Important information for you to know about the Heartbleed Bug
In recent days there’s been a lot of attention on the Heartbleed bug. Well, some people have been paying attention to it. If you’re like a lot of people, if you even saw any news on it, your eyes glazed over at the words “encryption,” “patch,” “SSL” and “vulnerability.”
I’m not going to go into all the details, because none of us are interested in the whys and hows and what OpenSSL even is. I’ll keep it simple: there was a hole in our internet, and it had to be patched over. While it was open, data, including your personal information, may have been exposed. (I’m not aware of any reports of actual compromises.)
But listen. This is one time when being vulnerable, especially online, is not a virtue. It’s a real risk.
So here’s what I’m suggesting you do: Set aside a half hour, today, and change passwords on accounts that may have been affected.
The jury is still out on the extent to which WordPress accounts were affected. I strongly recommend you change your WordPress password today. Right now, even. If I have admin access to your WordPress account, I’ll be changing my password to it shortly.
You may have your site hosted through The Willingham Enterprise, which is managed through BlueHost. I am assured they have taken the appropriate steps to apply the patch across all of their platforms. That doesn’t mean you don’t need to do your part, and change your password.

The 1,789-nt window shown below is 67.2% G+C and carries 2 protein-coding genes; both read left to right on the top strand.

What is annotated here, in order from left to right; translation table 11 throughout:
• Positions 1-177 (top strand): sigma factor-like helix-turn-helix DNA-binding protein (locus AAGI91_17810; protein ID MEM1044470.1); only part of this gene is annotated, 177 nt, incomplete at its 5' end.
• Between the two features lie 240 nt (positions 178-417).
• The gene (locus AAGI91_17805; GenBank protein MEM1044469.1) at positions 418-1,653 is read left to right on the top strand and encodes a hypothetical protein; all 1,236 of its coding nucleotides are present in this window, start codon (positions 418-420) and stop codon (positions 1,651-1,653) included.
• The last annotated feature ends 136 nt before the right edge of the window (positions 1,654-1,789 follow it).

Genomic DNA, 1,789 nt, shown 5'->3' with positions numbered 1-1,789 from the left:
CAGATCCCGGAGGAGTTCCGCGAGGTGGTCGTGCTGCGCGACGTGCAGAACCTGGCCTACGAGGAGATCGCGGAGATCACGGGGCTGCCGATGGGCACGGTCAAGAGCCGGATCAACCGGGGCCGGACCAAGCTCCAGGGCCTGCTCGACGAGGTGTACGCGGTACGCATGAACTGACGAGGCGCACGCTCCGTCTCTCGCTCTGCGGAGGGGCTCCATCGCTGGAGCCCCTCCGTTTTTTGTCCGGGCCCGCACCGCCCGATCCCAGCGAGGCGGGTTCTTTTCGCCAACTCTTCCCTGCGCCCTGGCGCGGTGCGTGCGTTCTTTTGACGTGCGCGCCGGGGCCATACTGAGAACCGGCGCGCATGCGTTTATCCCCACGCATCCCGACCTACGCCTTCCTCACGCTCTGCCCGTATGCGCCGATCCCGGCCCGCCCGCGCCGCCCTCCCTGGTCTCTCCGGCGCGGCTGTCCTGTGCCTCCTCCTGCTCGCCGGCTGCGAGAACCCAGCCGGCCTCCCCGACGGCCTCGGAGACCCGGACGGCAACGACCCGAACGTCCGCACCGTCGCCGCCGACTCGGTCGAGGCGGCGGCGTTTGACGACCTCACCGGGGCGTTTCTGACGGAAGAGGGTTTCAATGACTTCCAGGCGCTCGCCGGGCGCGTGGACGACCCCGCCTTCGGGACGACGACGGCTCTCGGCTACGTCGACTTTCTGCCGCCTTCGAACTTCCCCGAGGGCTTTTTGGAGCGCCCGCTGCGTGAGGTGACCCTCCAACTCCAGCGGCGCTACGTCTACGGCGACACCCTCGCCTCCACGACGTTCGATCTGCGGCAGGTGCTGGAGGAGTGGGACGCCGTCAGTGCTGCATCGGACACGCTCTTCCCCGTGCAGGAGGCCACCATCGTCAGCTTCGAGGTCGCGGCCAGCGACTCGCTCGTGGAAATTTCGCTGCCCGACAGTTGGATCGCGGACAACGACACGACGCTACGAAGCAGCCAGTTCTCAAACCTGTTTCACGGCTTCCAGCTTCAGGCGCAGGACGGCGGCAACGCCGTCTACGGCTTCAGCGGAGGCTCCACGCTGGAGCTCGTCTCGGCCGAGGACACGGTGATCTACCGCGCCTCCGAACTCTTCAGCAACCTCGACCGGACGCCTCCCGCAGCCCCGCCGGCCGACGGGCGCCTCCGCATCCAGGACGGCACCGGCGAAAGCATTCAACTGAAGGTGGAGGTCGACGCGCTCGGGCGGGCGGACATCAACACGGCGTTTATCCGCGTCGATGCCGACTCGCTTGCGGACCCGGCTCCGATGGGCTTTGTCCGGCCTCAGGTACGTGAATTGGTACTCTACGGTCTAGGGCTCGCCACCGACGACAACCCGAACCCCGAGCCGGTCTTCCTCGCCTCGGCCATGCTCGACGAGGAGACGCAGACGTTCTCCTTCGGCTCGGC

The following accounts are also believed to have been potentially affected, and I suggest you change these passwords right away as well. I’ve obtained this list from a helpful article on Mashable if you’d like to get more information on this issue.
- Twitter (Reports are that its exposure is “unclear.” I’d change it.)
- Google & Gmail
- Yahoo! & Yahoo! Mail
- Amazon Web Services (this is for website operators, not the general Amazon retail site)
- Intuit TurboTax
This is by no means a complete list, but includes some of the most popular platforms and services across the web. If you are in doubt about an account, change your password and/or contact your service provider.
Disclaimer: I am not an internet security expert nor a guarantor of your online security. I am simply passing along information I have obtained as I believe it may be useful to you.
For further reading on this issue:
Heartbleed Hit List: The Passwords You Need to Change Right Now (Mashable)
What WordPress Site Owners Need to about the Heartbleed Vulnerability
Bluehost Update: The Heartbleed Bug and What You Need to Do